The Snake

Two yards met at the corner: one,

Spruce, clipped, neat as a deacon

Sporting his gold chain and vest; the

Other, unkempt, forlorn; none

The less, one such as youths seek on

Nice days ~ paradise to zesty

Devil-darers who rode untamed

Limbs to submission. Where it dipped

Into a hollow, an old stone

Wall shored the soil. One girl claimed

The top lawn, its blades nicely clipped;

The other, the base. None had known

The origin of the wall, so

Children liked to believe its past

Lay in mystery, although

Nothing shored their belief. One last

Hindrance finished the division:

A grim guardian, sharp-clawed,

Unkinder than apple or peach

In fall, dropped thorns with precision,

To surprise the bare feet

Of the two who played beneath, each

Forbidden unto her neighbor's

Yard. They made it their day's labors

To gather thorns ('The same thorns,'

Said one, 'in Christ's crown.' 'Oh, no-one

Would wear that,' said the other),

And they quarrelled who owned the tree.

When, slow, along the cold, smooth stone,

The snake appeared, silently,

Its char-gray body, long and still,

Seemed...shadow on stone or a limb,

Fallen. Thoughtless devil ~

He had no refuge! His unjust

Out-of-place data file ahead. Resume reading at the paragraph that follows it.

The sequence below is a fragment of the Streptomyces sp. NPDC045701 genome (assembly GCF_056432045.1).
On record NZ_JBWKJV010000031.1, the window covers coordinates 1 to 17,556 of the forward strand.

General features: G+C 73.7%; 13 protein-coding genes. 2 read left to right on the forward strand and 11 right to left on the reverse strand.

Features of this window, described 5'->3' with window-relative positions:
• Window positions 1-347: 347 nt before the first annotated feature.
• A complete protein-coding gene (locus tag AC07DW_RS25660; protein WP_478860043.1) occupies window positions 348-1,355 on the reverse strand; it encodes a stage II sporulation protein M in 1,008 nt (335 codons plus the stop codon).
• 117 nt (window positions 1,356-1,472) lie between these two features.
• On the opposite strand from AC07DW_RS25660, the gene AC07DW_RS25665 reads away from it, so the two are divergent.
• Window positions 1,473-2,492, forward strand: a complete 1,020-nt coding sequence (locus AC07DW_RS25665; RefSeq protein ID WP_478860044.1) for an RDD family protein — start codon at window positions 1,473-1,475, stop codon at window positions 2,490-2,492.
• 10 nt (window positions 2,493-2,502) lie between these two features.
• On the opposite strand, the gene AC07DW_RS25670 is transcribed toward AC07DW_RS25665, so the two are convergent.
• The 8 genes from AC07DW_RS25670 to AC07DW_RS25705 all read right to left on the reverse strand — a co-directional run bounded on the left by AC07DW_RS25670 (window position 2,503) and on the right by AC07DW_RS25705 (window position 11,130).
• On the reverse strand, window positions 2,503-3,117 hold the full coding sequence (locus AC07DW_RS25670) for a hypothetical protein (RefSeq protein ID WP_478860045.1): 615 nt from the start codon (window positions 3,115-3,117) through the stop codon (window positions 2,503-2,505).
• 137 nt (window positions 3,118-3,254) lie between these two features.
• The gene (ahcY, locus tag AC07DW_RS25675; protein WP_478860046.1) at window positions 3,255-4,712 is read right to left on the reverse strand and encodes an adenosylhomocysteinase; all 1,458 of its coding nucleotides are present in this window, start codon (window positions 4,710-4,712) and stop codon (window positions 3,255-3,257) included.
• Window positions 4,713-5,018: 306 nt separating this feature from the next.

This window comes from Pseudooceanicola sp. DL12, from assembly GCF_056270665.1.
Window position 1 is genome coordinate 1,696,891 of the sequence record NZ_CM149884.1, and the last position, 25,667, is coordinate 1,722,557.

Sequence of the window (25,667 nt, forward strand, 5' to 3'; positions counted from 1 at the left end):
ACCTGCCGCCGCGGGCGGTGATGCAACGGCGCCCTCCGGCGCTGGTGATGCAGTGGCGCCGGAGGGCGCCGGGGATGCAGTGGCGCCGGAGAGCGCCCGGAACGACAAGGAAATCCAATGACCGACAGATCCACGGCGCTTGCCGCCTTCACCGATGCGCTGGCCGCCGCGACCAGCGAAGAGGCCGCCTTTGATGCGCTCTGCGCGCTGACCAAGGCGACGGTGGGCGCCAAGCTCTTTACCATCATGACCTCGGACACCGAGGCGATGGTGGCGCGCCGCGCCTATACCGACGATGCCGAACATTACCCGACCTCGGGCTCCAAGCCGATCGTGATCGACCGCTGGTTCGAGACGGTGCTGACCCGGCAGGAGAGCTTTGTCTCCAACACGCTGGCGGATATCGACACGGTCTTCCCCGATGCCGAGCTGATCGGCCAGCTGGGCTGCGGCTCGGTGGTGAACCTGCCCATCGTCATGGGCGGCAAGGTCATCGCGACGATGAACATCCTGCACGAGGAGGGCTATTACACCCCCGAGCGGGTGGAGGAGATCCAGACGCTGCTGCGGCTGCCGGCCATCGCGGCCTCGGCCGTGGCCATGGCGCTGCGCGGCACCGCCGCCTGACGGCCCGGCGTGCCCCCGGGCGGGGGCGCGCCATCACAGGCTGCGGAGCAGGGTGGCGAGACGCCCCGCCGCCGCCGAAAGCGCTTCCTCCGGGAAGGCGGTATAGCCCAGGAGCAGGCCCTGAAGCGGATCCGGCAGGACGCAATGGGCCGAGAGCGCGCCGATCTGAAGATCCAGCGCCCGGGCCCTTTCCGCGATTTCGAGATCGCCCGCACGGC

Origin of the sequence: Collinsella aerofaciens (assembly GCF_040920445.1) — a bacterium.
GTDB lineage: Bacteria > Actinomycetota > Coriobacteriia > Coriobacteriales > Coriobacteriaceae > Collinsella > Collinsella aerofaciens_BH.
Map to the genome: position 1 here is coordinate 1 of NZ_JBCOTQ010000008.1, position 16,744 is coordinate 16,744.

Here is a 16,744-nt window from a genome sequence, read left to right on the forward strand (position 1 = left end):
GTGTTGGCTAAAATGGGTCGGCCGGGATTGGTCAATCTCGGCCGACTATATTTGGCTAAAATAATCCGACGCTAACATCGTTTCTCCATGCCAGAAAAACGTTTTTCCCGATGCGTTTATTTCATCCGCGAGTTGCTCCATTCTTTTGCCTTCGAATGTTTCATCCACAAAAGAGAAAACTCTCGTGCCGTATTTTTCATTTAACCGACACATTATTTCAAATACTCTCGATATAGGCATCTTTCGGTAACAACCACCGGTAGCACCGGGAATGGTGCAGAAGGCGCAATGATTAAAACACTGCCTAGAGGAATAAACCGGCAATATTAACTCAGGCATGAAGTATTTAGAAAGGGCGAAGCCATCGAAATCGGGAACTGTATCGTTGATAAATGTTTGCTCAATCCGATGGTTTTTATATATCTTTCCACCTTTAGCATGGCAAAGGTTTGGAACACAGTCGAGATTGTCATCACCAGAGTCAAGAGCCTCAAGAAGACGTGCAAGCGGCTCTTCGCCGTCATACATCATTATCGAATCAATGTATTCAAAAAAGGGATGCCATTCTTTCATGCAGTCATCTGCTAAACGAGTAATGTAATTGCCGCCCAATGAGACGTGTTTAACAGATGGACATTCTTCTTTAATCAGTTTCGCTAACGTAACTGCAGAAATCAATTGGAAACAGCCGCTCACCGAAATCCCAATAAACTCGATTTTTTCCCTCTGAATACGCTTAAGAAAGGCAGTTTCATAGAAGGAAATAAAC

Intrusion paled the girls' faces.

Boldly, he stopped, at eye level

With her who stood in the dell.

His subtle eye, dark as places

Below, and deep as an old well

Hidden among wet, black leaves,

Met her clear, gray eye...

And willing seemed to share unspoken

Some ancient secret. Her friend screamed.

Their odd communion was broken,

"Snake, snake!" Her shrill cries of delight

Brought the others. The victim seemed

To wait, his fated doom invite.

Accepting theirs, all the children

Ringed around with rocks, thrilled within

By the lust of hate. Stone clattered

Against stone, and stone battered

Silent flesh, until the snake lay

Broken against the harsh wall. They

Picked him up and raced, screaming

Across the yard. A tall boy held

The snake above his head. Its head

Trailed the ground. The snake, in sunlight,

Looked ordinary, limp and dead.

Children formed a magical ring

Of blond, brunette, black and red

In the light on the cool, green field.

Laughter rose, in fear ~ gleeful, wild,

As the boy darted the snake's head

At first one, and then another child.

"We have killed the snake," the children

Joyous began to sing. "We

Have killed... We have killed... We have killed."

Then, from the mouth of the brute spilled,

Dark as forbidden fruit, a blood

Red drop that stained a bare white foot.

One child stepped back from the ring ~ she

Whose eye his eye had met. She chose

To quit the ritual; alone,

Seemed to know ages past and those

To come (though knew not why). A moan

Betrayed her doubt. She glanced to see

If the sign was seen, and he who

Held the snake laughed; then so, too,

Did she, but hollow rang the tone!

Once, twice more, she swiped at the spot;

Rejoined the ring, out of season

With herself (although she could not

Put her finger on the reason.